As the entire country struggles with the highest unemployment rate in a generation, black Americans are especially hard pressed to find jobs. Overall unemployment in May reached 9.4%, but within that number there were some stark differences by race. White unemployment in May stood at 8.6%, while the black unemployment rate was a staggering 14.9%.
And it is not only during a recession that blacks struggle to find work. During a June 19 panel hosted by the Center for American Progress to discuss this persistent problem, Algernon Austin — EPI’s director of Race, Ethnicity, and the Economy — noted that black male unemployment was at “recessionary” levels even back when the overall economy had been strong. In 2006, for example, unemployment was 3.9% among white men and 9.7% among black men. Even the historically deep recession the country now faces has not produced overall unemployment levels equal to what black men have faced for years.
In his presentation, Discrimination and Black Male Unemployment, Austin explained why many of the oft-cited reasons for this disparity are not accurate. His research shows that there was a large gap in employment levels even when blacks and whites had the same levels of education. Among men who did not have a high school diploma, unemployment levels in 2006 were 8.5% for whites but 18.8% for blacks. That same year, unemployment was 2.5% for white men with college degrees yet 5.1% for black men with college degrees.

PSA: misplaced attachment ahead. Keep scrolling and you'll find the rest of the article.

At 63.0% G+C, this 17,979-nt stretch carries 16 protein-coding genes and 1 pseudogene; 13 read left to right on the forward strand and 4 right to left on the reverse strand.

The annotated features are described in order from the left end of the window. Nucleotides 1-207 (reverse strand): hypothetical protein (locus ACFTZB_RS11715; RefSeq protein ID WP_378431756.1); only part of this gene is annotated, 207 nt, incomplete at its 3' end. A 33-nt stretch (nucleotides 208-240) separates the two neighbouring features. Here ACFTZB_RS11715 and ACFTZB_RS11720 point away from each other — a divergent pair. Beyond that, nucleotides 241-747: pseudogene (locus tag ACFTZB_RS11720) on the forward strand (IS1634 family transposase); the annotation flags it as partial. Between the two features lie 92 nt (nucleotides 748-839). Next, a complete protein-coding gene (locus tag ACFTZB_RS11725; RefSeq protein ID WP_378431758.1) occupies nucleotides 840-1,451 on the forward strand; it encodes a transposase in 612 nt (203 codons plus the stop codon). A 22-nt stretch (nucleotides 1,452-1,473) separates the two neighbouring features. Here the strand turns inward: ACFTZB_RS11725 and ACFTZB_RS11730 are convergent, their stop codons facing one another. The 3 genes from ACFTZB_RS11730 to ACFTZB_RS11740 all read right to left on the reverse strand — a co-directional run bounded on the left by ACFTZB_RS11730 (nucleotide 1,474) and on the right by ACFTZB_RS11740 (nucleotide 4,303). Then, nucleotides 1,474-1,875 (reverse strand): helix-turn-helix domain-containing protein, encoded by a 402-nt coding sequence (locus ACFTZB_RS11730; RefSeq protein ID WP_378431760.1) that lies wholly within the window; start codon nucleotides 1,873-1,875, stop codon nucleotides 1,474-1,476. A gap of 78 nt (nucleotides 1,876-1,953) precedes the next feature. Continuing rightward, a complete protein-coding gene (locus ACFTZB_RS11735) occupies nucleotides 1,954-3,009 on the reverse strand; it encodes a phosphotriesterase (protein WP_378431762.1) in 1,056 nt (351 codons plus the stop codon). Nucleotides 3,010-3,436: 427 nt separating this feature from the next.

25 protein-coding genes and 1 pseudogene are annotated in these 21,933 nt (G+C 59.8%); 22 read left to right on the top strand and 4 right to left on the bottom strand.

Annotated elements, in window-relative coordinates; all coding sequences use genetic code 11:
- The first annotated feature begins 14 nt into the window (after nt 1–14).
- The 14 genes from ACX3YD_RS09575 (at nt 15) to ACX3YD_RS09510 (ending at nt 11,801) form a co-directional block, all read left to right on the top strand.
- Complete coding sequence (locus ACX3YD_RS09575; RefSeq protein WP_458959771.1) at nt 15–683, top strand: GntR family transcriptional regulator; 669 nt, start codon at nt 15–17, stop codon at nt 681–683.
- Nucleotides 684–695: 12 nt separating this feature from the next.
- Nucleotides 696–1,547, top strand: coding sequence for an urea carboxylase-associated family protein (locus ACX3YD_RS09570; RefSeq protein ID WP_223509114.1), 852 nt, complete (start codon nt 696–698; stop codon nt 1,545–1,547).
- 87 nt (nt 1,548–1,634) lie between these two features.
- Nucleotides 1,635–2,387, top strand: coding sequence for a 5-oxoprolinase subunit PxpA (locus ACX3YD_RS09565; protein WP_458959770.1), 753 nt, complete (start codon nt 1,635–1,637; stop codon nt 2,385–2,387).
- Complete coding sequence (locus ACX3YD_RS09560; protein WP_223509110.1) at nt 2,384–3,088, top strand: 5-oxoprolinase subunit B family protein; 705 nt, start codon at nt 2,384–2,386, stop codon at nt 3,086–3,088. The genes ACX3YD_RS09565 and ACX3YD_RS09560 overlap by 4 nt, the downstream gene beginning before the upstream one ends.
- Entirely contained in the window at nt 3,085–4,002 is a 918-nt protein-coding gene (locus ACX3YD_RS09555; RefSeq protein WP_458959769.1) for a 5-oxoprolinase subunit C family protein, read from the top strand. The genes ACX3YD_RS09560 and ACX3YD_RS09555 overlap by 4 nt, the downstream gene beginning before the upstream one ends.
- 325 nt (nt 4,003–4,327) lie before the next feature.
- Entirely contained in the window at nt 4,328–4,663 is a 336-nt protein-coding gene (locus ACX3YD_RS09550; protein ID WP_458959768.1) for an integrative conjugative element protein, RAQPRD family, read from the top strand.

Even having a criminal past does not appear to level the playing field. Austin cited research showing that employers were far more forgiving of white men with criminal records and called them back at a much higher rate than black men with similar records. One study conducted in New York City found that white felons received call backs or job offers more often than blacks with no criminal records.
A body of research on the topic of race and employment has reached similar conclusions, suggesting that, although few employers today would admit to hiring on the basis of race, a subtler sort of racism persists.
“The nation has clearly made significant progress on the path toward racial equality. But it is very important to realize that we still have a long way to go,” said Austin. He noted that employment disparities between blacks and whites have changed little since they were first outlined in the 1968 Kerner Commission report on civil disorders.
“We won’t be able to solve these problems until we collectively admit that we have a problem,” said Austin who called for more aggressive enforcement of anti-discrimination laws as well as the use of stimulus funds to create jobs specifically targeted to reach communities that have had consistently high rates of unemployment.
“Unfortunately, there are many black communities across the nation that would qualify,” said Austin.